Baseline clinical characteristics including age, age at menarche, age at menopause, parity, and smoking history were obtained from medical records. History and medication for hypertension, type II diabetes mellitus, and dyslipidemia were also evaluated. Before and after MHT, height and weight were measured to one decimal place, and body mass index was calculated by dividing weight by the square of height. Waist circumference was measured at the thickest part of the abdomen. Blood pressure was measured with a standard mercury sphygmomanometer after rest.
Using standard methods for each biochemical parameter, laboratory tests were performed in the morning after overnight fasting before and after MHT. The reference ranges of the laboratory tests were as follows: aspartate aminotransferase (0–32 U/L), alanine aminotransferase (0–33 U/L), alkaline phosphatase (35–104 U/L), gamma-glutamyl transferase (6–42 U/L), total bilirubin (0–1.2 mg/dL), fibrinogen (182–380 mg/dL), total cholesterol (0–200 mg/dL), triglycerides (0–149 mg/dL), high-density lipoprotein cholesterol (50–200 mg/dL), low-density lipoprotein cholesterol (0–129 mg/dL), fasting blood glucose (74–109 mg/dL), insulin (2.6–24.9 µIU/mL), hemoglobin A1c (4.0–6.0%), uric acid (2.4–5.7 mg/dL), and C-reactive protein (0–0.5 mg/dL). Insulin resistance was evaluated with the homeostasis model assessment of insulin resistance (HOMA-IR) using the following equation: insulin resistance = fasting blood insulin (µU/mL) × fasting blood glucose (mg/dL)/405.
Abdominal ultrasound was performed on the liver, gallbladder, pancreas, and kidney by experienced radiologists using a Philips Ultrasonography (Bothell, WA, USA) 4-MHz probe.
All statistical analyses were performed using SPSS version 27 (SPSS Inc, Chicago, IL, USA). Data are presented as the mean ± standard deviation or percentage. The assumption of normality was evaluated before statistical analysis. Clinical characteristics and laboratory results were compared between transdermal and oral MHT groups using t test for continuous variables and chi-square test for categorical variables. Changes in the clinical characteristics and laboratory results before and after MHT were assessed using paired t test within each treatment. In addition, progression of NAFLD based on ultrasonography was compared using the chi-square test based on the route of estrogen administration as well as the dose of estrogen and type of progestogen in the oral MHT group. The results were considered statistically significant when P values were < 0.05.
Table 1 shows the comparisons of baseline characteristics between the transdermal and oral MHT groups. The mean age was 54.3 years in the transdermal MHT group and 53.7 years in the oral MHT group. Age, reproductive or menstrual history, body mass index, blood pressure, and history of chronic medical diseases did not differ between the two groups before starting MHT.
The prevalence of NAFLD before and after MHT based on the route of estrogen administration is shown in Fig. 1. Among 368 postmenopausal women, 24.7% (24.0% in the transdermal MHT group and 25.3% in the oral MHT group) had pre-existing NAFLD before MHT; however, a difference was not found in the prevalence based on the route of estrogen administration. After 12 months of MHT, the prevalence of NAFLD was 17.3% in the transdermal MHT group and 29.4% in the oral MHT group with statistically significant difference (P = 0.036). In addition, when the progression of NAFLD after MHT (newly diagnosed NAFLD or worsened pre-existing NAFLD) was compared based on the route of estrogen administration, the proportion of progression was significantly lower in the transdermal MHT group than in the oral MHT group (2.7% vs. 11.3%, P = 0.024; Fig. 2). In addition, progression after MHT was more prominent in women with pre-existing NAFLD (16.2%) than without NAFLD (9.6%) in the oral MHT group but did not reach statistical significance (data not shown).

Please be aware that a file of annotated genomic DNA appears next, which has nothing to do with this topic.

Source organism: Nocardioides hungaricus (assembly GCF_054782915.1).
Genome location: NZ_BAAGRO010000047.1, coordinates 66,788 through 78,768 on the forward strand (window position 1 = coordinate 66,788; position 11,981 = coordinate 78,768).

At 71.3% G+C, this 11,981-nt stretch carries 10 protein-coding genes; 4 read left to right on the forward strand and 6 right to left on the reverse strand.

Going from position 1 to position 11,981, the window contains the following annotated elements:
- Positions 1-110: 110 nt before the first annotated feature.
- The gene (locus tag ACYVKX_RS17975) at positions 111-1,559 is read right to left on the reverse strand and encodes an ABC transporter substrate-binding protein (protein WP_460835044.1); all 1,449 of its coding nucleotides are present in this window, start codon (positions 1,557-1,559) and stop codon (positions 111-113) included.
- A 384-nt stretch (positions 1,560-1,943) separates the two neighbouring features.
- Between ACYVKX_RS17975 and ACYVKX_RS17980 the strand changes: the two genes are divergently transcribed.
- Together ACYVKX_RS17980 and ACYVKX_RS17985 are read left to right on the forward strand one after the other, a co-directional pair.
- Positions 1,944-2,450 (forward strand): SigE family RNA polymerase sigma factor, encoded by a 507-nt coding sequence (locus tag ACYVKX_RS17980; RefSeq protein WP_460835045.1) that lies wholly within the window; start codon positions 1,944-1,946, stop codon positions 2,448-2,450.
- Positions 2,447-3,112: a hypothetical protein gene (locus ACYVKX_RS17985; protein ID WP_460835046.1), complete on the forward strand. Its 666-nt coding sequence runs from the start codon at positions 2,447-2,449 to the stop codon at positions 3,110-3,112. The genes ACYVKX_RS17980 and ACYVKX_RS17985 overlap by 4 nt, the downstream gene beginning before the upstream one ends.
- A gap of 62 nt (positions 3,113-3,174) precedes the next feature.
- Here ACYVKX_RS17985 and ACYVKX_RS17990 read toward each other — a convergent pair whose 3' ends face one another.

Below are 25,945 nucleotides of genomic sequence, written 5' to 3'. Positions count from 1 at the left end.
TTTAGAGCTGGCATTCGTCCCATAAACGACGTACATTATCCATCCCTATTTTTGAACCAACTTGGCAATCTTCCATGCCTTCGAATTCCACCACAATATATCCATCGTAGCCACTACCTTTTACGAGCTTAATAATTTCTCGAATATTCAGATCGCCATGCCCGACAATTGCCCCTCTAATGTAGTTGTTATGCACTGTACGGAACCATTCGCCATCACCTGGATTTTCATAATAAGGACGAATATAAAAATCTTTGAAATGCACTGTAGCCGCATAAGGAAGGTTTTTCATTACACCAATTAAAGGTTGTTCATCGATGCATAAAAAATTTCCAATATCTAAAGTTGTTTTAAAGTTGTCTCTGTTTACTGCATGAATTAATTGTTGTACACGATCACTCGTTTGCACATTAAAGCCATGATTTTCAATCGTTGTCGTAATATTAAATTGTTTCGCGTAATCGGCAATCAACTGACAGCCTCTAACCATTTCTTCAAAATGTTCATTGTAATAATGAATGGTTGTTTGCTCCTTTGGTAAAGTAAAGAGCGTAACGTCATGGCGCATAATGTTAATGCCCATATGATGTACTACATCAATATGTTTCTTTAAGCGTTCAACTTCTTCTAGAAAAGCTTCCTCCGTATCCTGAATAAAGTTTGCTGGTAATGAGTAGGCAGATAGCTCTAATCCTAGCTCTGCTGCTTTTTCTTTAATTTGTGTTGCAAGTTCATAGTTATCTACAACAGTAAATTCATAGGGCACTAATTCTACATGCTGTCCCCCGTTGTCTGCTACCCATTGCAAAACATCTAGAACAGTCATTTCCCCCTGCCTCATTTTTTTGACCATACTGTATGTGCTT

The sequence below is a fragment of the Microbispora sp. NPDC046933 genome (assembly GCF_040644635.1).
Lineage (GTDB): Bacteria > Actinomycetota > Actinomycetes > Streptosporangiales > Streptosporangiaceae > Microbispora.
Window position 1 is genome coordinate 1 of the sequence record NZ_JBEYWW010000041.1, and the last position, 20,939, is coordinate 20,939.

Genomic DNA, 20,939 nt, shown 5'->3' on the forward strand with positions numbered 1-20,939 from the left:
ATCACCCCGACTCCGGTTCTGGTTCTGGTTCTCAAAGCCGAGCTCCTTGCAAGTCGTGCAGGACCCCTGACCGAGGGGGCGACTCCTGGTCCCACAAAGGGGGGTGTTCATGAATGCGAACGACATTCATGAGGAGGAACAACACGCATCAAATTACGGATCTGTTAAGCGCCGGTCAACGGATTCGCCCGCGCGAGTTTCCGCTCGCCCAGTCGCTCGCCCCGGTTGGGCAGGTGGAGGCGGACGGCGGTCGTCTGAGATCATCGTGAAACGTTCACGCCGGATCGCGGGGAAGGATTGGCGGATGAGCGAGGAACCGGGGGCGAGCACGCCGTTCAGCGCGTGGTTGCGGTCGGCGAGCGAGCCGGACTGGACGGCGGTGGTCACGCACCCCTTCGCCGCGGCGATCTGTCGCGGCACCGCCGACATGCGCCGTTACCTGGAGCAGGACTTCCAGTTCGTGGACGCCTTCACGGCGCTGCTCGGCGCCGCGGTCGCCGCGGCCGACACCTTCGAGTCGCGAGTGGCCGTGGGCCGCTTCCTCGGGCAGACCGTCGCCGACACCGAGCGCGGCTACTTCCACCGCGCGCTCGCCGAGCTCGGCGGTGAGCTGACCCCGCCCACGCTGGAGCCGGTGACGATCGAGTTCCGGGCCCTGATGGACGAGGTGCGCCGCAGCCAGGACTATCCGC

Tables 2 and 3 show the changes in clinical characteristics and laboratory results during 12 months of MHT. In the transdermal MHT group, significant changes were not found in most variables during MHT, except a decrease of diastolic blood pressure. However, in the oral MHT group, serum levels of total cholesterol and low-density lipoprotein cholesterol decreased, and triglycerides and high-density lipoprotein cholesterol significantly increased after MHT. In addition, serum fibrinogen level was significantly increased after MHT in the oral MHT group.
In addition, when the oral MHT group was divided into subgroups based on the dose of estrogen and type of progestogen, difference was not found in the progression of NAFLD between low-dose and standard-dose MHT (7.1% [6/85] vs. 13.0% [27/208], P = 0.146; Fig. 3A) or between natural progesterone and synthetic progestogen (14.5% [11/76] vs. 9.9% [18/181], P = 0.295; Fig. 3B).
In this retrospective cohort study, the effects of 12 months of MHT on the prevalence of NAFLD were compared based on the route of estrogen administration. Results showed transdermal estrogen can be more beneficial than oral estrogen for preventing the development or progression of NAFLD in postmenopausal women.
Estrogen affects the development or progression of NAFLD in various ways. Estrogen exerts anti-steatotic effect in hepatocytes and an anti-inflammatory effect in Kupffer cells. Estrogen also shows anti-fibrotic effects in hepatic stellate cells22,23. Overall, experimental data regarding the effects of estrogen on the liver are favorable toward inhibiting the development or progression of NAFLD. In addition to the direct effects of estrogen on the cells in the liver, estrogen has beneficial effects on lipid metabolism17,24. By improving dyslipidemia, which plays an important role in the pathogenesis of NAFLD, estrogen can indirectly contribute to preventing the development or progression of NAFLD. However, the significance of MHT on NAFLD has not been confirmed in human studies. Clinical studies for evaluating the effects of MHT on NAFLD diagnosed using sonography or liver biopsy remain limited and controversial, and most were cross-sectional studies. In a cross-sectional study including postmenopausal women in Brazil, the prevalence of NAFLD diagnosed with ultrasound was lower in women who received MHT than in women who did not (26.4% vs. 39.9%)25. However, in a 1-year study in Japanese women without pre-existing NAFLD, difference was not found in the development of NAFLD between women who received MHT (5.3%) and women who did not receive MHT (6.1%)26.